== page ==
[-empyre-] [-empyre-} Reflections on Cross-domain collaboration

Anne Balsamo annebalsamo at gmail.com
Tue May 8 06:02:14 EST 2012

Thanks Mark for kicking up the dust!

Some comments and dark observations follow:

On 5/5/12 1:14 PM, "Mark Stephen Meadows" <mark at markmeadows.com> wrote:

> since you started this i'll pick on your gmail address.

Glad I could start the provocation!

> you are what you search, right?

Yes and no.  What gets reflected back (based on the gleanings of my digital
wanderings) is a reflection in a cracked mirror.  I still believe it to be a
case of garbage in = garbage out.  Do I feel important, understood or
recognized when the sidebars on my search or FB page reflect back to me my
recent digital preoccupations: horses, dating sites for women over 50,
non-prescription sleeping aids?  Does anyone even pay attention to that
slice of digital wall paper?  Image saturation and obsessive repetition
makes me inured to the message.

I built a prototype of a reverse oracle:  When you enter a technology-based
search term, what gets "returned" is not results & instances of usage in
random contexts, but rather questions.

I am my questions, not my search terms. SIRI notwithstanding, this may be my
last defense against the singularity.

> true form and function of today's social media architecture are to FUNNEL and
> ANALYZE. and > it is a malevolent design, at that.

But remember, this was the marxist cultural and political critique of radio,
magazines, and television (and other forms of mass culture) in the US
context.  The real business of these cultural industries (so argued) was NOT
providing information to the masses, but making the MASSES available for the
advertisers, state propaganda offices, and other disciplinary capitalist
structures.  Selling my attention, my address, my buying habits, my travel
patterns, my relationship status, my zipcode, my phone number have been
tried and true methods of capitalist wealth-making since the beginning of
the advertising age. Getting me to volunteer this information, and then to
pay for the privilege of "being on the mailing list" were simple refinements
of the 20th c. business model.

> i think it's great that social media systems are used for political changes,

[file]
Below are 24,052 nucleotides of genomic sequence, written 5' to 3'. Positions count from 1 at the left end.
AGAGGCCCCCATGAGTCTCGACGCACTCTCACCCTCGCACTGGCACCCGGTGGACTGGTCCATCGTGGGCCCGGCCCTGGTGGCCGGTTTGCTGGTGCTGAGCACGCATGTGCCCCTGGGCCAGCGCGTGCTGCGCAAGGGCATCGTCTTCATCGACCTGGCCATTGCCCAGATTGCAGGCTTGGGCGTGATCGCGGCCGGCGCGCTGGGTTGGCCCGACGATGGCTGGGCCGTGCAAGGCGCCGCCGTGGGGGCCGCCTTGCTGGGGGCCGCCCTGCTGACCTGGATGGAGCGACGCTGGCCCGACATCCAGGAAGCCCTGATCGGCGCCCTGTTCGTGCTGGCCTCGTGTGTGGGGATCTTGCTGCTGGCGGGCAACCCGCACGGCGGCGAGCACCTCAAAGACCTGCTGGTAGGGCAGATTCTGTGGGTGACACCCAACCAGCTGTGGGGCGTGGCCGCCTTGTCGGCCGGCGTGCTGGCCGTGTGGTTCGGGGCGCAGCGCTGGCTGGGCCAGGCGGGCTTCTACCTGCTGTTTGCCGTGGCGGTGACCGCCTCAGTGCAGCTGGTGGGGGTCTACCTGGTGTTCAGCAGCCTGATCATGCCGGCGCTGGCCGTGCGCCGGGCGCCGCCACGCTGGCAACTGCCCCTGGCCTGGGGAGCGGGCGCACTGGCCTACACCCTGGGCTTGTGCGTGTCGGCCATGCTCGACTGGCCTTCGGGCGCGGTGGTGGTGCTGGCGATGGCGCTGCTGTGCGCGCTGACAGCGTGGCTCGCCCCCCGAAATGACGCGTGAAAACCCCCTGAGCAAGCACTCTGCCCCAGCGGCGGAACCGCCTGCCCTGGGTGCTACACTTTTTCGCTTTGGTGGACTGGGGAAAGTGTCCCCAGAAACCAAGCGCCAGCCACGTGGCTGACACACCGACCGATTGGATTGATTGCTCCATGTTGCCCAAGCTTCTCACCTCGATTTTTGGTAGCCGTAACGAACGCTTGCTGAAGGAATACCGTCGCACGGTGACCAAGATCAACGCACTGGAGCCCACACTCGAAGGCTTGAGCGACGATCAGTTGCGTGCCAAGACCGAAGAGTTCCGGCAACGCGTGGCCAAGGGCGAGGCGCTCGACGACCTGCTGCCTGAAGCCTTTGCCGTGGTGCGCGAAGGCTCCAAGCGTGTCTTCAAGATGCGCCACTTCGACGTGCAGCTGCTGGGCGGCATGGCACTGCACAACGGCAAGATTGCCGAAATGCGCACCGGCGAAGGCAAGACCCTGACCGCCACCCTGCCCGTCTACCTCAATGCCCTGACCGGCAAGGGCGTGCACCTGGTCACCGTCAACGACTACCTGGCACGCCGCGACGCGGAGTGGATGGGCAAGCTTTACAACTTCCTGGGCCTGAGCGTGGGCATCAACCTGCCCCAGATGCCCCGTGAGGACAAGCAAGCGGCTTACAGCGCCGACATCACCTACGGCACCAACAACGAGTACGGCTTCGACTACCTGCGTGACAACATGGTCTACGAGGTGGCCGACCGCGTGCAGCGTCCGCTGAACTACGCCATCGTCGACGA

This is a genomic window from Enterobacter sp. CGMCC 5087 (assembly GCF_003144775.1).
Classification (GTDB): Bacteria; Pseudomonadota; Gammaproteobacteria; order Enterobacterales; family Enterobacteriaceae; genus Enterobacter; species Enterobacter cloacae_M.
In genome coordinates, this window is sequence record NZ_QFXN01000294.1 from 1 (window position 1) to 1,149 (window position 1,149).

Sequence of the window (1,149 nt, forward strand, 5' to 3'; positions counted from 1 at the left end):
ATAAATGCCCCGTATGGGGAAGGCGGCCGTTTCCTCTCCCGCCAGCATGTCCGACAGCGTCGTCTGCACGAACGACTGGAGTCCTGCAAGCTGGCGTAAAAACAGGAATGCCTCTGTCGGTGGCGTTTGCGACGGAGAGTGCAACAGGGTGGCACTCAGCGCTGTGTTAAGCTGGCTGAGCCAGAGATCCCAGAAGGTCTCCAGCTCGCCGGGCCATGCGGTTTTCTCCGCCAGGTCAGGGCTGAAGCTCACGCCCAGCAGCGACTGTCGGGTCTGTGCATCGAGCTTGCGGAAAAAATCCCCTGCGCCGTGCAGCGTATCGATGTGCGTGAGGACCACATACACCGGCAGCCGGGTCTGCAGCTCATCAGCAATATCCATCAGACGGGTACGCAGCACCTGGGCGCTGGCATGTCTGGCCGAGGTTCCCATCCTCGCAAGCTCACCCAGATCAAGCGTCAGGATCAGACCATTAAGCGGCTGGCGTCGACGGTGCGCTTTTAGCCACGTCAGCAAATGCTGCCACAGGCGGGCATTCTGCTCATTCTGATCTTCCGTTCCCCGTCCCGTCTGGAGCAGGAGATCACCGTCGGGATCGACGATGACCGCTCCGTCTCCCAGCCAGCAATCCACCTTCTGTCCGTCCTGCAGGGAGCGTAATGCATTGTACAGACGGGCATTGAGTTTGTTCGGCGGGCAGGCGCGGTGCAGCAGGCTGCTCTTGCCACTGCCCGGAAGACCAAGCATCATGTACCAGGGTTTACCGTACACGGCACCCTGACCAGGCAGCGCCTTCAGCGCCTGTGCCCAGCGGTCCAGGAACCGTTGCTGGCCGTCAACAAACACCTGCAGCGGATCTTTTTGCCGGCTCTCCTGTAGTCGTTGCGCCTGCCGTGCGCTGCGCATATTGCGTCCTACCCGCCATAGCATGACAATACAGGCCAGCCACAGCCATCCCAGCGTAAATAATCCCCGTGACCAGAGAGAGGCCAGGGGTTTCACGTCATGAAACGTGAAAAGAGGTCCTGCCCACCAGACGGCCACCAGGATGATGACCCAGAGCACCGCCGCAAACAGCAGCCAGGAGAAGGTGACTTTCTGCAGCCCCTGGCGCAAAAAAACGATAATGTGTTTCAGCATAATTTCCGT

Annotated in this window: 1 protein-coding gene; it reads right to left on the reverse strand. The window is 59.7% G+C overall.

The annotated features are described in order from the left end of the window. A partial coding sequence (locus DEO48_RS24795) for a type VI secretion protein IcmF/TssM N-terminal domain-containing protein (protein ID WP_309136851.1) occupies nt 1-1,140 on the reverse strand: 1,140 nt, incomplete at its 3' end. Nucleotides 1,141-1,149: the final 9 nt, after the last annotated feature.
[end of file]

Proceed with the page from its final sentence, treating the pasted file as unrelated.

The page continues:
> and i can say 
> (i met him while i was in Baghdad) that people like Salaam Pax - the Baghdad
> Blogger - 
> made real change via their media art. but by our artistic and social desire to
> publish our 
> lives we're unintentionally improving malevolent architectures so that they
> better funnel 
> and analyze us. the design of the culture is something that is herding us and
> i, for one, 
> do not welcome our new robotic overlords.

I don't KNOW what will happen when privacy becomes the next commodity (it
already is, of course); how much will I pay to be scrubbed from the
databases?  More refinements of the model?

>i forgot about history and how technology has always been used. when we worked
together a decade ago i wouldn't have expected to see what we have now, but
if i
project in another decade, i wonder  what we'll have then.

I went to parc BECAUSE of my understanding of history and how technology is
implicated in the reproduction of culture.  I went there--via Rich's
invitation--to learn about the conditions in which technologies are first
imagined, so that I could better IMAGINE how the process of cultural
reproduction might be disturbed or detourned.

That's why I wrote the book, and continue the non-money-making projects:  my
personal moments of "optimism of the will."

> What comes next?

But this is when my "pessimism of the intellect" comes through.  To the
question, what comes next? I can only believe: more of the same, only worse.

Ever seen the movie, DEAD-END DRIVE-IN?

One way the dots connect:  The virtual mobilities that people enjoy deflect
from the recognition of the way in which bodies are increasingly FIXED in
place and time.  (We used to refer to this as "the ideological work" of
mobile media.)  Our data will move freely, but we will not. As economic
disparities become more pronounced in the US, bodies become immobilized,
borders (geographic, class, corporeal) are policed with greater violence.
Retreat to game worlds & an infantile embrace of play as a cultural logic,
offer some relief; self-fashioned avatars can fly anywhere, eventually
defeat all bosses; velocity is riskless, unlimited do-overs, alone together
is the new weird form of sociality.

Repression is a pain-management technique.


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